IIS Express: what, why, how

What: cutdown, unloved (all official Microsoft documentation references seem to be 6 years older or more), small cousin of IIS. Designed to be used for developer try-outs, rather than any production use, as, for example, it is not designed to be run as a service. You can obviously write a service wrapper, but that doesn’t contradict my point.

Why: on my personal dev laptop, I choose to keep a largely Microsoft world. But as it is an old machine with an OK but small SSD, then those Microsoft things need to be lightweight. A small IIS fits that bill.

How: Download the MSI here. At less than 10MB, that’s what I want. Install.

Where is it? You’ll find no obvious sign of its presence. It’s here:

Now you can just double-click the icon…

which brings up this:

So where is this located, physically?

There is this file “C:\Program Files (x86)\IIS Express\AppServer\applicationhost.config”, which contains this, which seems pretty close:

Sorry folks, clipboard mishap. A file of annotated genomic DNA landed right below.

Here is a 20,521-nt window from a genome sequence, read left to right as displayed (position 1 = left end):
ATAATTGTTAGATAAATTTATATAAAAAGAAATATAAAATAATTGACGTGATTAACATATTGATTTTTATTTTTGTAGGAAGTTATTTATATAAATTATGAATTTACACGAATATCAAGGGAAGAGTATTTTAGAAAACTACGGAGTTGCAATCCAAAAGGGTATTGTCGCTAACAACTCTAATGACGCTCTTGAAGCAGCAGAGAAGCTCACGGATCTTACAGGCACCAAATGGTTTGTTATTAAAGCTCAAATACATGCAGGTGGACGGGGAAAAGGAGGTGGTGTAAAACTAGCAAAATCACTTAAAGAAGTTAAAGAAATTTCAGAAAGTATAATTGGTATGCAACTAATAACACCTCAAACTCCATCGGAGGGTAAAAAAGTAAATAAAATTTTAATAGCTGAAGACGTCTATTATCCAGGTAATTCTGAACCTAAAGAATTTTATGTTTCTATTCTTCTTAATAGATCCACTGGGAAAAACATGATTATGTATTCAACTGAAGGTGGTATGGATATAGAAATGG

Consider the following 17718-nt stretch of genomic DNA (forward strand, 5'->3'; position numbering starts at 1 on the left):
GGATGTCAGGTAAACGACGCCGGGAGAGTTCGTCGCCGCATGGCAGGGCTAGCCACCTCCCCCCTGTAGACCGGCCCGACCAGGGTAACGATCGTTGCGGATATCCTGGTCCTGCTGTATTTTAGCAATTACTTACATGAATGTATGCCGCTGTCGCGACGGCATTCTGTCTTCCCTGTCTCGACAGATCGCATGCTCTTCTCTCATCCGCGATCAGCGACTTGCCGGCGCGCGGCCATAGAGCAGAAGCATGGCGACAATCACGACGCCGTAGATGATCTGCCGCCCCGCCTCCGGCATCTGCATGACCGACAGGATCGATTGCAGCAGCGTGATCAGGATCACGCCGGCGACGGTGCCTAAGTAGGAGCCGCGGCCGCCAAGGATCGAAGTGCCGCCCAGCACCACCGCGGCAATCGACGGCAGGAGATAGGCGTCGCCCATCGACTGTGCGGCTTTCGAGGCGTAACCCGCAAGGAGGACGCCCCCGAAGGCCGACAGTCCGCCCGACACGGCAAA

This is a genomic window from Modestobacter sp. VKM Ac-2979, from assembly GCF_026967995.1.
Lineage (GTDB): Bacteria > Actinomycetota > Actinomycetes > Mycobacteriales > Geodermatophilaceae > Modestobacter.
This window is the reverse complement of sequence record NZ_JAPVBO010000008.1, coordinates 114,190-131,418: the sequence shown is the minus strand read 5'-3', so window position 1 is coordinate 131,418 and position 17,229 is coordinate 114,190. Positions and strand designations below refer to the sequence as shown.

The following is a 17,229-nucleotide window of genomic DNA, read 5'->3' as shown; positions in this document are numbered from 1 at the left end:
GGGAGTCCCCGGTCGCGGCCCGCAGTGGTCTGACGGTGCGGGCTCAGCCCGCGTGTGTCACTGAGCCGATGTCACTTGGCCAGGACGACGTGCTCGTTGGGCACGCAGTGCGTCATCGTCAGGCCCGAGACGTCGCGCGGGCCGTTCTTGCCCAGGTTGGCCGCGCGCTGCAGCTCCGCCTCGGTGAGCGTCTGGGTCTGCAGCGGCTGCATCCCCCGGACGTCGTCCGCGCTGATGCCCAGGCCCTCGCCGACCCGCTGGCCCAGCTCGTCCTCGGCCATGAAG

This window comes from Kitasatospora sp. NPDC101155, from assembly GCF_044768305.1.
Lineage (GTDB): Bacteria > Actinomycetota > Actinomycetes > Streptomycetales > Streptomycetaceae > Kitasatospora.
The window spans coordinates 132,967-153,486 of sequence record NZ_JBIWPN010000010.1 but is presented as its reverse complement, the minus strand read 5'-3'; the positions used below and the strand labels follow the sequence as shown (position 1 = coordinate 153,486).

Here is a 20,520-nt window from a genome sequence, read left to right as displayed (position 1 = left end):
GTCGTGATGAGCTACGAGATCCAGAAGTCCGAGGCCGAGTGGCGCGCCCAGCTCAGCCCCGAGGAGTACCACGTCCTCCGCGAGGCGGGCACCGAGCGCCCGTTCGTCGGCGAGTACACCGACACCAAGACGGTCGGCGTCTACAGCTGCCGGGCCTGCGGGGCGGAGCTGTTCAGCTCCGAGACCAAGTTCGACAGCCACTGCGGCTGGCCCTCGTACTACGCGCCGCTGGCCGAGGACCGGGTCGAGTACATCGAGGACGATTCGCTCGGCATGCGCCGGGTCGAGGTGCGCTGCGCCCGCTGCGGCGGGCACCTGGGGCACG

If I now stick a basic index.html in the empty_wwwroot…

<!doctype html>
<h1>This is stuff</h1>


Right now, I cannot figure out how a no-argument execution of iisexpress.exe from explorer (x86 or 64bit) determines where to source its website values, e.g. Website1.

So the best path seems to be to execute iisexpress.exe, passing as arguments the full path to the config file, and the name of the site within the config file that you want to access. That def works:

PS C:\Program Files\IIS Express> .\iisexpress.exe /config:”C:\Program Files\IIS Express\config\templates\PersonalWebServer\applicationhost.config” /site:Website1

Little unrelated: PowerShell ref for IIS admin: https://technet.microsoft.com/en-us/library/ee790599.aspx


(more editing needed. For now, the screenshots…)





MsiExec: using PowerShell to list the GUIDs for uninstalling

I want to do a silent uninstall of an uninstalled program, but I don’t know its source .msi.

2 steps that seem to work: first…

Get-WmiObject win32_Product | ft identifyingnumber, name

Then if I see the GUID I want to uninstall then I do this:

MsiExec.exe /uninstall '{1690CE56-2231-4E59-9006-A0876D949EA8}' /quiet /log c:\temp.txt 

I can then restrict the set return like so, if I might want then to go onto delete my current IISExpress:

Get-WmiObject win32_Product | where {$_.name -like '*iis*'}

msiexec.exe /uninstall '{13FD7E30-D2F1-498D-ABC2-A4242DB6610E}' /log c:\scratch\ma.log

Ref the example above, if you fail to put in single quotes, then I found that it just silently fails. That might be related to PowerShell (unlikely but possible)… but I’m not going to spend time proving it either way.